Turns out, this film wasn't even Glover's idea. He read the screenplay, written by Steven C. Stewart, the main actor in the film. Glover was impressed and knew that only he could make the film happen. He flew out to Salt Lake City and met with Stewart and a dynamic creative partnership was formed. Once I found this out, I wasn't as offended by the film. Stewart was an intelligent guy, a good writer, and knew exactly what was going on. Not knowing this going into the film makes it incredibly more disturbing, however. So sorry for ruining that brain-fuck for you.
From a strictly male point of view, it makes sense that a man with severe cerebral palsy would write a bunch of sex scenes with beautiful women into a film he was going to star in. It actually would make sense that any guy would write a movie starring himself the same way! Glover said that the original screenplay was 150 pages long and would have basically been a hardcore porn film. They cut the script down to fifty pages, but maintained some of the explicitness of Stewart's screenplay.
Stewart actually died one month after this film was finished. Glover said that Stewart called him one day and asked him if he was needed for the film anymore. Glover said it was a very bittersweet conversation because he knew that if he said no, Stewart would die. If he had said yes, Glover said, he would have lived as long as it would have taken him to complete the film.
Glover financed this film himself, because he thought it was important that Stewart's film be made. He knew how important this film was to Stewart and knew how little time they had to make it. Learning this made me completely respect Glover in a completely new way, one that I couldn't have predicted. He went above and beyond to help a man that had been ignored and looked down upon his entire life. Sure, the movie is sick as hell, but that's the way Stewart wanted it. That is profound.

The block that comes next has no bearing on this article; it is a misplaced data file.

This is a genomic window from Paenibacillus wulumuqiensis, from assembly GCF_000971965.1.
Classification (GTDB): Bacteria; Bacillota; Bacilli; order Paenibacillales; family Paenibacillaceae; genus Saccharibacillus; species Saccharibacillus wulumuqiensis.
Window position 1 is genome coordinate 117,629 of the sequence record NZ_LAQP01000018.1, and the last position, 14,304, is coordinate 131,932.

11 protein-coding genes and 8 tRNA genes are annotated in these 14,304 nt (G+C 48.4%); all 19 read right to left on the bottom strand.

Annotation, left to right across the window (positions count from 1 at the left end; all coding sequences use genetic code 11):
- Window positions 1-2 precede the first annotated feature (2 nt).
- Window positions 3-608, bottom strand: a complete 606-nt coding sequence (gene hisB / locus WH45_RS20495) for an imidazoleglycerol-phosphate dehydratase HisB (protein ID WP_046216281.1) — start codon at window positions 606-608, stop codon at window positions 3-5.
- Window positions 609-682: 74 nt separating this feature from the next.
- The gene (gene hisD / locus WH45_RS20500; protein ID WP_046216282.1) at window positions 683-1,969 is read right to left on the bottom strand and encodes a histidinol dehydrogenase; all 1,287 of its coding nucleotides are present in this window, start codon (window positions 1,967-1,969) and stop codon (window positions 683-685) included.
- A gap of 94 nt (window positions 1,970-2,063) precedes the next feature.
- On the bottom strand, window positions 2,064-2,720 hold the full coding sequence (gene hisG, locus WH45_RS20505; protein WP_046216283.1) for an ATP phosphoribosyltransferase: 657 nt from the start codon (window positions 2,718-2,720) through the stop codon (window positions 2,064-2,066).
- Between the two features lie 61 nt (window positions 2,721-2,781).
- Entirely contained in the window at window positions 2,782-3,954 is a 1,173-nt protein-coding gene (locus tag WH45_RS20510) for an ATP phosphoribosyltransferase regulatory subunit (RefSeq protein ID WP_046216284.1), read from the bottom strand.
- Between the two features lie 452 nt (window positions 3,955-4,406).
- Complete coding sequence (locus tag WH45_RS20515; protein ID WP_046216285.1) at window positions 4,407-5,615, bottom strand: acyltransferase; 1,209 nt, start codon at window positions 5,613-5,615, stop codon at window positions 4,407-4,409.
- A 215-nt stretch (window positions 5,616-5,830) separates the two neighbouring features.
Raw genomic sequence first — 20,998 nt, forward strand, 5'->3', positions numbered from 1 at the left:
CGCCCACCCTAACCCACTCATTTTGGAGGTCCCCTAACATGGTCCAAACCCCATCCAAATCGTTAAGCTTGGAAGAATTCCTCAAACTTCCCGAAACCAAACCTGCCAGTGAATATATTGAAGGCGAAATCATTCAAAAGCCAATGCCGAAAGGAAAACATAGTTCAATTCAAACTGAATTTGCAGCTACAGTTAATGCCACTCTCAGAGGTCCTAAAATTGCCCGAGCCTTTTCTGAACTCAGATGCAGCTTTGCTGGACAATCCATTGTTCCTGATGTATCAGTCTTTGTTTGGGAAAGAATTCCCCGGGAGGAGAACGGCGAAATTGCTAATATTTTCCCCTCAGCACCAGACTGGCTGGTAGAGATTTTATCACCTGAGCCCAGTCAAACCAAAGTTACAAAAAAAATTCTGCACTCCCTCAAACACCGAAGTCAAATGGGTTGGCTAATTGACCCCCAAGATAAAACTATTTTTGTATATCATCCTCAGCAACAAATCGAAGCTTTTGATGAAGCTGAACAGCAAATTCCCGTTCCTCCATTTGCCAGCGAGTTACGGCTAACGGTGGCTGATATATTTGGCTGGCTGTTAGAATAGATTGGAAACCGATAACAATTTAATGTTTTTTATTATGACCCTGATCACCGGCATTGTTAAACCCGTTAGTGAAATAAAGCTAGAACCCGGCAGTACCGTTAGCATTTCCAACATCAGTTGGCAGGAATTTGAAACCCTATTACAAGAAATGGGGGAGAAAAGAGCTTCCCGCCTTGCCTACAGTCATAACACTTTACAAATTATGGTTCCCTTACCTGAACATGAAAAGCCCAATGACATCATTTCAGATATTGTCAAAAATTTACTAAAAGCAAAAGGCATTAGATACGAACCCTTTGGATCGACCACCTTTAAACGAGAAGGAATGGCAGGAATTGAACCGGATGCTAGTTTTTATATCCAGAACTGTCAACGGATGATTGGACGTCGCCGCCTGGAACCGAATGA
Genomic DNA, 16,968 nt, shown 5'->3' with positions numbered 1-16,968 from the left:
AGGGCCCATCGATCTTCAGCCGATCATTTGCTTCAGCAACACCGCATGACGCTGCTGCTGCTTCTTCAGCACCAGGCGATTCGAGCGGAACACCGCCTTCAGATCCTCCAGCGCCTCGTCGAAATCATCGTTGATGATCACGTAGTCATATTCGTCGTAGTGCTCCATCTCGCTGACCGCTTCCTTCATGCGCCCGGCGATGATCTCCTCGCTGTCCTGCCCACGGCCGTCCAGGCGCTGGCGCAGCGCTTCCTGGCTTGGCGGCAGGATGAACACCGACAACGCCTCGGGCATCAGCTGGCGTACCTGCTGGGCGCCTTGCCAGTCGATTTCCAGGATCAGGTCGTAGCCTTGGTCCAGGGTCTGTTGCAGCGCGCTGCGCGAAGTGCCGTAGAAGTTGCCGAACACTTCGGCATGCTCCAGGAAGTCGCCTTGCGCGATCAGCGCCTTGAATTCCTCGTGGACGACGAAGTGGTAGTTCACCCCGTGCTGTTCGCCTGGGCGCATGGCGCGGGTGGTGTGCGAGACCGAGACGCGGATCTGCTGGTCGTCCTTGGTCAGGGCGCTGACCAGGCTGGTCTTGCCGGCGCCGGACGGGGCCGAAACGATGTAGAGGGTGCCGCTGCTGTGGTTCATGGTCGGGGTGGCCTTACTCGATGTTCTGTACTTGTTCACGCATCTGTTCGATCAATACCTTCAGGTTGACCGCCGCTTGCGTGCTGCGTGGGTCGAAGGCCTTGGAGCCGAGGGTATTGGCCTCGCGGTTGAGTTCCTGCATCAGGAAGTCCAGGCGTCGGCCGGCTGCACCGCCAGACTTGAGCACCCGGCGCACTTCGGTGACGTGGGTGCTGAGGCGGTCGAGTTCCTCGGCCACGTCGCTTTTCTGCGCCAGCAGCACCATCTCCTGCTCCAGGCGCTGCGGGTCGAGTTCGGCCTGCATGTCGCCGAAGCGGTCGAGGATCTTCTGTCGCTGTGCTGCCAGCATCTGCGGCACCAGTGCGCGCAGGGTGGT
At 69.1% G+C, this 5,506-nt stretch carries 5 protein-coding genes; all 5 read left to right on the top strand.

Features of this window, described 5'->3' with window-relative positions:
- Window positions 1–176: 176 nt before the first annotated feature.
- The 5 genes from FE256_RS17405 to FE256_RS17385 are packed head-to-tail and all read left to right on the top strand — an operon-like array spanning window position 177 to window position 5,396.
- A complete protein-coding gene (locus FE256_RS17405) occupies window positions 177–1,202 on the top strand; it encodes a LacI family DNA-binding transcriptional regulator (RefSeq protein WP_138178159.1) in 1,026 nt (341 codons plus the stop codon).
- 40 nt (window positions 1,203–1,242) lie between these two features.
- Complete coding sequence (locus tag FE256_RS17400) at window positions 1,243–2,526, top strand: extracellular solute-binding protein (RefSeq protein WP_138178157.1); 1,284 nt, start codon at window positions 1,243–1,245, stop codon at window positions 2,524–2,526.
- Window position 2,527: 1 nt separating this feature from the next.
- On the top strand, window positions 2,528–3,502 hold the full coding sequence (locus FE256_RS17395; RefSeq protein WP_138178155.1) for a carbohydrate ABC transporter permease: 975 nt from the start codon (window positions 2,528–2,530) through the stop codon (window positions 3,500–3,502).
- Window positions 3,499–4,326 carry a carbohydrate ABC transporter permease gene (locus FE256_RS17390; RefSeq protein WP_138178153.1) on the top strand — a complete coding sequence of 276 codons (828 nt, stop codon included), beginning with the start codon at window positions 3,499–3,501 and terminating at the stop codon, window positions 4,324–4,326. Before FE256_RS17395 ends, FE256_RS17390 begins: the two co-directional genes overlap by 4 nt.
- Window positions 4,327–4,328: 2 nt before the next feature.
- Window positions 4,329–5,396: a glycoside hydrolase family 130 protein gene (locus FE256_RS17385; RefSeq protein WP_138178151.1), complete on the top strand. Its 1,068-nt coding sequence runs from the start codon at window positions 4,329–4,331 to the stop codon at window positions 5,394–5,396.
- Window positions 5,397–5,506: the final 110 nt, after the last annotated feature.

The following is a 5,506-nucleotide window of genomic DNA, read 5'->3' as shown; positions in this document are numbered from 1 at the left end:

Stewart was put into a nursing home for his entire 20s because the antiquated mental health community of the Salt Lake City of the 1960s just thought he was retarded. The fact that he couldn't express himself verbally made him a 'mongoloid' in their minds and he was locked away for a decade. Glover says that this severe mental and emotional trauma reverberates through all his work. He was a pissed off guy. Imagine being perfectly intelligent but not being able to express yourself and being held somewhere against your will for ten years. You'd be pissed as well.
Glover rambled on, and I was very impressed not only by his level of intelligence, but by his level of empathy for people that struggle outside of mainstream society. He said that he acts in big budget Hollywood films and then takes that money and does his independent art with it. For example, "It is Fine!" was financed with the money that he made on "Charlie's Angels". He completely created his villain character for that role, including the hair-smelling fetish. Steven C. Stewart had a fetish for smelling hair, which is actually one of the main themes in "It Is Fine!". He loves women with long hair, and when they tell him they will cut their hair short, he murders them. Glover said he never consciously made that a part of his character in 'Angels', but it must have been lurking in his subconscious from working with Stewart.
It was a rollercoaster of a night, confusing one minute, horrifying the next, fascinating then confusing yet again. I walked out with much more respect for Glover than I ever thought I would have. He's so much more than George McFly.
As I walked through the lobby, Crispin raced past me. I said, "Hey, Crispin!" He spun around and said "Yes?"
I said, "Hey, that was amazing."
He flashed a truly maniacal smile, his eyes alight with strange fire and said, "Thanks."
No, thank you, Crispin. A truly misunderstood genius, an outlaw auteur. These people are getting more rare by the day, so thanks for sticking to your guns, Mr. Glover.
Tuesday, June 1, 2010
I really like regional films. Especially regional horror films. There is something about a bunch of non-pro actors doing their best to scare you and or amuse you with limited resources that really speaks to me. These are the real people. The guy who gets his arm blown off? He could be your mechanic. The lady whose tongue gets ripped out? She works at the mini-mart. Etc., etc.